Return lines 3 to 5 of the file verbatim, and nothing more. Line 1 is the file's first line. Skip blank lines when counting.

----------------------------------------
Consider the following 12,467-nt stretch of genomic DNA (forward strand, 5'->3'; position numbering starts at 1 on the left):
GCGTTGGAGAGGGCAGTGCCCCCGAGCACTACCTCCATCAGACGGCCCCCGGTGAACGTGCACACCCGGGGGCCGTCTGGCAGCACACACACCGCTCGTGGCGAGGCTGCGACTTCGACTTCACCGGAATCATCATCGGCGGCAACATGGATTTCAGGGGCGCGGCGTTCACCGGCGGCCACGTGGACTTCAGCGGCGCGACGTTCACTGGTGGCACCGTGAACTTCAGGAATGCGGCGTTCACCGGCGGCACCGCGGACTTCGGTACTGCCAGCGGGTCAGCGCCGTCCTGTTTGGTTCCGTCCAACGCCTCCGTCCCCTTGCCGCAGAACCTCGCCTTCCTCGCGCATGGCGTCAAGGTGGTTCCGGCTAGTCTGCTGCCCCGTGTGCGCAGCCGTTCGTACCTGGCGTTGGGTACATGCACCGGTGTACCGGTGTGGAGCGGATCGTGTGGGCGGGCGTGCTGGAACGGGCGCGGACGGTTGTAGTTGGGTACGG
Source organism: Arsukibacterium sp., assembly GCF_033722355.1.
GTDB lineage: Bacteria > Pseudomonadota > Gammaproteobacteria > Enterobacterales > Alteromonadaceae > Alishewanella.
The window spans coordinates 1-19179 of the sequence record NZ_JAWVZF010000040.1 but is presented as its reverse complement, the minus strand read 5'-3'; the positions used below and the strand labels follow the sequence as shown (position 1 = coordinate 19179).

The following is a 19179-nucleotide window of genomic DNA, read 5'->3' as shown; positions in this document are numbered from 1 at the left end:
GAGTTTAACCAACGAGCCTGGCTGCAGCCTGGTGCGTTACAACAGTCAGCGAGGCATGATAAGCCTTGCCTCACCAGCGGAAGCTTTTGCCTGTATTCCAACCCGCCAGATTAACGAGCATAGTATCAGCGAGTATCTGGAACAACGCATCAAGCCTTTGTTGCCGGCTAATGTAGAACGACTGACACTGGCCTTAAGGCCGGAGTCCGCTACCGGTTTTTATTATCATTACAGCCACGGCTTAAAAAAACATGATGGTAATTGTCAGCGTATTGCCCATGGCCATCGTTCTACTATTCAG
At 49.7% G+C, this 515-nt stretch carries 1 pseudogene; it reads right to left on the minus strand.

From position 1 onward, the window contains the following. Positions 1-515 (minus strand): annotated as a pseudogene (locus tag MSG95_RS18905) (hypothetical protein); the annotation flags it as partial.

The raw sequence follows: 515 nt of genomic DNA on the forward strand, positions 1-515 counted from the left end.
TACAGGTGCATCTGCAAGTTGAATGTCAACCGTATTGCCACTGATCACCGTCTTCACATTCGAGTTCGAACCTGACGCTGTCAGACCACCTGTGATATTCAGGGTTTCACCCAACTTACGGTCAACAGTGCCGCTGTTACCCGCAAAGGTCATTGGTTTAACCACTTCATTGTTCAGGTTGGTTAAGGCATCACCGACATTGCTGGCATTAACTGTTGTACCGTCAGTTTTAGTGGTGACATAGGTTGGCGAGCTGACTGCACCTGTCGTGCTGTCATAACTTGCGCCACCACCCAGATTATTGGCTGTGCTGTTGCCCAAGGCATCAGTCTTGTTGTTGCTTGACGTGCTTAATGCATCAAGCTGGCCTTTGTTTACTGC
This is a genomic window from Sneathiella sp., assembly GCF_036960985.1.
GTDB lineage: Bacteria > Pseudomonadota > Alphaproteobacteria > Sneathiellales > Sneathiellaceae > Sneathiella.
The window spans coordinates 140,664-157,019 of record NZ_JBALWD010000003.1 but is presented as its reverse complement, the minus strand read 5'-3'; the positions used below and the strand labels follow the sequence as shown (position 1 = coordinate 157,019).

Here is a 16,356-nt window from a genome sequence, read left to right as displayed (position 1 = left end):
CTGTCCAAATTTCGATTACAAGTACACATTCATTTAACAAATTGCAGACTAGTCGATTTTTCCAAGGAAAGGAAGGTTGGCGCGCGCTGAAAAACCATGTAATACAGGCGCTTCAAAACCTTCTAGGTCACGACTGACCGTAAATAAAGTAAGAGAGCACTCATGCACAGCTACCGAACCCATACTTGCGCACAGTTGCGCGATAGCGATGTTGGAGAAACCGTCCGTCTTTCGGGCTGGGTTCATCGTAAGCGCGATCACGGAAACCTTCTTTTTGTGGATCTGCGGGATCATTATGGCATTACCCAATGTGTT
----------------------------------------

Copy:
Source organism: Arsukibacterium sp., assembly GCF_033722355.1.
GTDB lineage: Bacteria > Pseudomonadota > Gammaproteobacteria > Enterobacterales > Alteromonadaceae > Alishewanella.
The window spans coordinates 1-19179 of the sequence record NZ_JAWVZF010000040.1 but is presented as its reverse complement, the minus strand read 5'-3'; the positions used below and the strand labels follow the sequence as shown (position 1 = coordinate 19179).